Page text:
In Canada, there are two tax brackets for incorporated business income. The lower one, Small Business Deduction (SBD) rate is about 15%. The SBD is on the first $500,000 of income (up until a few years ago it was $400,000). Above $500,000 of income, the second ‘tax bracket’, the corporate rate is 26.5%. To illustrate: between $400K and $500K of income, $15,000 is tax payable. Between $500K and $600K of income, $26,500 is tax payable. This is a huge jump of 76.67%! However, due to the system of integration, the taxation activity flows down to the individual level when cash is paid out to the owner. The government taxes business income just as it would tax a non-incorporated sole proprietors income.
An example will illustrate why one shouldn’t fear the tax bracket change. Assume Sky Ltd. is owned by Jack. Sky Ltd. has $1,000,000 in income. If the owner was paid out $1,000,000 in salary, the income would drop to $0, and obviously there is no corporate tax on $0 in income. All of the income is taxed, at roughly 46%. In comparison, if Sky Ltd didn’t exist, and the owner made the money and claimed $1,000,000 in personal income, the same 46% tax would be paid. So, total corporate + individual tax with Sky Ltd equals the tax paid on the same income if there was no incorporation.
If $1,000,000 in income remained, corporate tax paid, and the rest paid in dividends, the tax system acts a little differently. The first $500,000 of corporate income will be taxed at 15% ($75,000), leaving $425,000 for dividends (let’s call this the low rate amount). The next $500,000 will be taxed at 26.5% ($132,500), leaving $367,500 in dividends (the high rate amount). Total Tax is $207,500.
At the individual level, $425,000 is grossed-up at 18%. $425,000 x 1.18 = $501,500. This is fairly close to the $500,000 taxed at the low rate. In fact, the government uses the gross-up in an attempt to make the income the same whether earned in a company or in a sole proprietorship. To account for the tax paid at the corporate level ($75,000), the government gives a Dividend Tax Credit equal to the 18% gross-up ($76,500). Not perfect, but fairly integrated. The dollar made in the corporation, when distributed as a dividend, is almost perfectly taxed only at the individual level.
What about the high rate amount? The second corporate tax level had a 26.5% rate, taking $132,500 from the $500,000 in our example. Here the gross-up is larger, and the dividend tax credit is larger, to ensure the money distributed to the shareholder is taxed only at the individual level. After the $132,500 tax, $367,500 remain. At the high rate, the gross-up is 38%. $367,500 x 38% = $139,650, so the personal income is now $507150. That’s not perfect, but close to bringing the personal income back to the original $500,000 taxed at the high rate. At the personal level, tax is paid at the individual’s tax rate, and the dividend tax credit of $139,650 is awarded. Not perfect, but this puts almost all tax at the individual level as if the corporation never existed.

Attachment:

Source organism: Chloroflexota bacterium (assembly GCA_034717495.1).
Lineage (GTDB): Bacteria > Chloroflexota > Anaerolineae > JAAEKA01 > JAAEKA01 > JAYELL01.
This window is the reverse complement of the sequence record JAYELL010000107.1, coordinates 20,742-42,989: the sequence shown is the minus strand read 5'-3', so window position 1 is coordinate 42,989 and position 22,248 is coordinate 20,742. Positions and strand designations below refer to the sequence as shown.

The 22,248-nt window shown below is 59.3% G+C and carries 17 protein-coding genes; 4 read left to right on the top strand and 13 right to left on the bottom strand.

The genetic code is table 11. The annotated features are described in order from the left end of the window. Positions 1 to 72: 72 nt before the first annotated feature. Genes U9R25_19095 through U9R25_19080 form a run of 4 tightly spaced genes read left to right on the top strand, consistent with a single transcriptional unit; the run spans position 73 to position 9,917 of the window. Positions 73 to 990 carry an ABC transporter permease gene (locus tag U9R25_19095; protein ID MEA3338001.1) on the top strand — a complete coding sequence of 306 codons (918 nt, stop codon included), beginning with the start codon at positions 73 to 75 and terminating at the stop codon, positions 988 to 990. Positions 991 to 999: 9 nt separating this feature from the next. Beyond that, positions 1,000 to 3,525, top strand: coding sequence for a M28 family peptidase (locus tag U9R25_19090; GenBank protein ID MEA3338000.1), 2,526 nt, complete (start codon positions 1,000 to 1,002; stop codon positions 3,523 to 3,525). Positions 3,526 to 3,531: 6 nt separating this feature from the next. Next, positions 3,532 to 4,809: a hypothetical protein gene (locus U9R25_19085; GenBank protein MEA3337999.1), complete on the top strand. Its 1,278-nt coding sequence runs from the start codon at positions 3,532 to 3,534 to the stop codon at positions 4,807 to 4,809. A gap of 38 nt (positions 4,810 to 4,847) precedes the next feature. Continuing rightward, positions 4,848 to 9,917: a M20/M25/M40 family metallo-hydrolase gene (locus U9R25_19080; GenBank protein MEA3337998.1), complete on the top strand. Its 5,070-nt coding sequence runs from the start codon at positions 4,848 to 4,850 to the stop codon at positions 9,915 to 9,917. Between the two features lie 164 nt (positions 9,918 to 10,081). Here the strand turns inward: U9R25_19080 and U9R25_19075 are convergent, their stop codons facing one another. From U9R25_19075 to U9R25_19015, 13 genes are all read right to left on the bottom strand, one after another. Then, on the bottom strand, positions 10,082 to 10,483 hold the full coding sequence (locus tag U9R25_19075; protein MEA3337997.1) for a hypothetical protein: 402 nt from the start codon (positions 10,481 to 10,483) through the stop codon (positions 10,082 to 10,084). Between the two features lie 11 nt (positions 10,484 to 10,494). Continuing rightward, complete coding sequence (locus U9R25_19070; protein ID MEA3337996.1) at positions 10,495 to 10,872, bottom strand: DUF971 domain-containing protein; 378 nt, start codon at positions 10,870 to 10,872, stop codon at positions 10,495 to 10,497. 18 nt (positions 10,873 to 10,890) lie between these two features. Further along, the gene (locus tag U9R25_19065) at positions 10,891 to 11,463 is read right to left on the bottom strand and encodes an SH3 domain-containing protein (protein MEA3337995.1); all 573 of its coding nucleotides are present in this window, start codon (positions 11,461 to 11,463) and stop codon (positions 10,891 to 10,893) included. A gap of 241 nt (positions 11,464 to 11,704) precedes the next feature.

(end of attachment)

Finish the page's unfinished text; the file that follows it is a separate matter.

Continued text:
Note that taking money out to get to the Small Business Deduction level means more tax is paid at the individual level. The highest individual tax level is 46%, so there is likely an opportunity to defer net tax by keeping it in the corporation.
The bottom line is that rushing out to spend corporate money to get under the $500,000 income threshold may not be wise. If you increase salary/dividends to avoid the 26.5% corporate tax rate, you will end up paying 41%-46% tax at the personal level. If you go out and spend money on extra office expenses, for every dollar you spend you will be saving 26.5 cents. (there are regulations enforcing reasonable limits on such expenses,too!) Is it wise to spend $1 to save $0.265? In conclusion, the 26.5% higher corporate rate is a concern, but avoiding it should not be an intense focus. As the saying goes, there are three things one can count on: life,death, and taxes.